Recently, methods have been proposed to reconstruct a 2-manifold surface from a sparse cloud of points estimated from an image sequence. Once a 3D Delaunay triangulation is computed from the points, the surface is searched by growing a set of tetrahedra whose boundary is maintained 2-manifold. Shelling is a step that adds one tetrahedron at once to the growing set. This paper surveys properties that helps to understand the shelling performances: shelling provides most tetrahedra enclosed by the final surface, but it can “get stuck” or block in unexpected cases. © 2017 Springer Science+Business Media New York

Fouque C.,CNRS Pascal Institute | Bonnifait P.,Compiègne University of Technology
IEEE Transactions on Intelligent Transportation Systems | Year: 2012

Map matching means determining the location of a mobile with respect to a road network description stored in a digital map. This problem is usually addressed using Global Positioning System (GPS)-like fixes. Unfortunately, there are many situations in urban areas where few satellites are visible because of outages due to tall buildings. In this paper, map matching is solved using raw GPS measurements (pseudoranges and Doppler measurements), avoiding the necessity to compute a global position. The problem is formalized in a general Bayesian framework to handle noise, which can perform multihypothesis map matching when there is not enough information to make unambiguous decisions. This tightly coupled GPS-map fusion has to simultaneously cope with identifying the road and estimating the mobile's position on that road. A marginalized particle filter is proposed to efficiently solve this hybrid estimation problem. Real experimental results are reported to show that this approach can be initialized with fewer than four satellites. It can also track the location with only two satellites once the road selection has been solved. © 2011 IEEE.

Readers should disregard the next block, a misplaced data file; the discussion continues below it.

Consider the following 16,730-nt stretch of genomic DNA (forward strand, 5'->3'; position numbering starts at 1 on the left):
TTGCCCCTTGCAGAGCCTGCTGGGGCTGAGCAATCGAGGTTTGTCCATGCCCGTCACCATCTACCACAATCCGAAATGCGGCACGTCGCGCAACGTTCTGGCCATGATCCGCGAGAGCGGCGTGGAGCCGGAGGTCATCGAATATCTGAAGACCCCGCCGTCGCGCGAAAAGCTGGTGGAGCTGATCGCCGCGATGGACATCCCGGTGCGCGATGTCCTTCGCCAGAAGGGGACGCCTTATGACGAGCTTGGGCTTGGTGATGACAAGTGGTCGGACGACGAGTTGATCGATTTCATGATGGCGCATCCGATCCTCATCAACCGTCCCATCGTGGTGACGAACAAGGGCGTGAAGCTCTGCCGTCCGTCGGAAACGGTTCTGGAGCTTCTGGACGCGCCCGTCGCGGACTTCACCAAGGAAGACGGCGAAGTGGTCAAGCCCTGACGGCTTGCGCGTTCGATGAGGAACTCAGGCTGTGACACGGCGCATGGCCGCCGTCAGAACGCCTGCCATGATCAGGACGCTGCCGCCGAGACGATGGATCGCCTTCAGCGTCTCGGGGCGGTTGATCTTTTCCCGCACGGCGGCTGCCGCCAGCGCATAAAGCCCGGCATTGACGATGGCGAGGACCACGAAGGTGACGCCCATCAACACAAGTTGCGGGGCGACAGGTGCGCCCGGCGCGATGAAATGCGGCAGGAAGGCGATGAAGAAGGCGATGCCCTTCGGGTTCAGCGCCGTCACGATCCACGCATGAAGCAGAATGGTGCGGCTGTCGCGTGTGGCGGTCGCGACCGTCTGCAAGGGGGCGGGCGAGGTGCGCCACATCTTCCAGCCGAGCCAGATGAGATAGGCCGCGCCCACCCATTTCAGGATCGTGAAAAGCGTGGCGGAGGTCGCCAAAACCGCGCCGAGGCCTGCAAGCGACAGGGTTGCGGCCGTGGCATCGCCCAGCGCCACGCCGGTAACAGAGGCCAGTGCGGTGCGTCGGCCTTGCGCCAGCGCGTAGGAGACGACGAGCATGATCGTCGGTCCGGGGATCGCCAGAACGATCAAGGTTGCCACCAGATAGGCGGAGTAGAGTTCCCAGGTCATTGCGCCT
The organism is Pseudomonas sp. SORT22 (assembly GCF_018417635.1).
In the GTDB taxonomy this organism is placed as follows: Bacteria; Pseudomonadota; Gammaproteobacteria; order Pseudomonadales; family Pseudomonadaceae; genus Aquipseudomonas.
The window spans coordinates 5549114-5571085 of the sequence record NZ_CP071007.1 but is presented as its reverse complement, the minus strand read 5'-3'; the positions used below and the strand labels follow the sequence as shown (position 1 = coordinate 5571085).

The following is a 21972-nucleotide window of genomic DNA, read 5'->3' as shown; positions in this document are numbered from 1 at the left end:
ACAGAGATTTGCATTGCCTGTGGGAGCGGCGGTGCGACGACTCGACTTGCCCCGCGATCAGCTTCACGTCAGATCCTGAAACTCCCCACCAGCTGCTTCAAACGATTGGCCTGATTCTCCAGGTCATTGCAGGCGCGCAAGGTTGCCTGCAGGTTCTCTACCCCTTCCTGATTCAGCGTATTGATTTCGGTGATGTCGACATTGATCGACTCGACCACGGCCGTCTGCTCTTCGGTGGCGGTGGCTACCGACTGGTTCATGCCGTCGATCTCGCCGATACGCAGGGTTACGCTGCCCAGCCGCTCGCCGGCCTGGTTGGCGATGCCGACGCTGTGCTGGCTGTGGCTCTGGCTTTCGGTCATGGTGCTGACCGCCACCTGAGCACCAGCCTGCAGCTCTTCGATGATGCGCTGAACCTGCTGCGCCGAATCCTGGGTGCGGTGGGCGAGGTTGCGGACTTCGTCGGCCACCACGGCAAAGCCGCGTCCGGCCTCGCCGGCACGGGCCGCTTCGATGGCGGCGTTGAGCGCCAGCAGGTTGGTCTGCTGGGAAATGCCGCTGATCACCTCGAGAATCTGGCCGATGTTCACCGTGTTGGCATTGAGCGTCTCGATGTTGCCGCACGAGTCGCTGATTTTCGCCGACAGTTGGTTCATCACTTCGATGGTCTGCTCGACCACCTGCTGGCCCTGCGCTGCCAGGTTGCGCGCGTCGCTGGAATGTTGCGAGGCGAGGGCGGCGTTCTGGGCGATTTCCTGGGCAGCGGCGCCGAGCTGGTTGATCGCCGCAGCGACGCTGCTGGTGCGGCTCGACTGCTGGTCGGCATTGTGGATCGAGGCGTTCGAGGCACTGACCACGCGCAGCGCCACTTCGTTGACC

Lhuillier M.,CNRS Pascal Institute
International Journal of Computer Vision | Year: 2011

Recently, it was suggested that structure-from-motion be solved using generic tools which are exploitable for any kind of camera. The same challenge applies for the automatic reconstruction of 3D models from image sequences, which includes structure-from-motion. This article is a new step in this direction. First, a generic error model is introduced for central cameras. Second, this error model is systematically used in the 3D modeling process. The experiments are carried out in a context which has rarely been addressed until now: the automatic 3D modeling of scenes using a catadioptric camera. © 2010 Springer Science+Business Media, LLC.

Nalitov A.V.,CNRS Pascal Institute | Solnyshkov D.D.,CNRS Pascal Institute | Malpuech G.,CNRS Pascal Institute
Physical Review Letters | Year: 2015

We demonstrate that honeycomb arrays of microcavity pillars behave as an optical-frequency two-dimensional photonic topological insulator. We show that the interplay between the photonic spin-orbit coupling natively present in this system and the Zeeman splitting of exciton polaritons in external magnetic fields leads to the opening of a nontrivial gap characterized by a C=±2 set of band Chern numbers and to the formation of topologically protected one-way edge states. © 2015 American Physical Society.

Lhuillier M.,CNRS Pascal Institute
IEEE Transactions on Pattern Analysis and Machine Intelligence | Year: 2012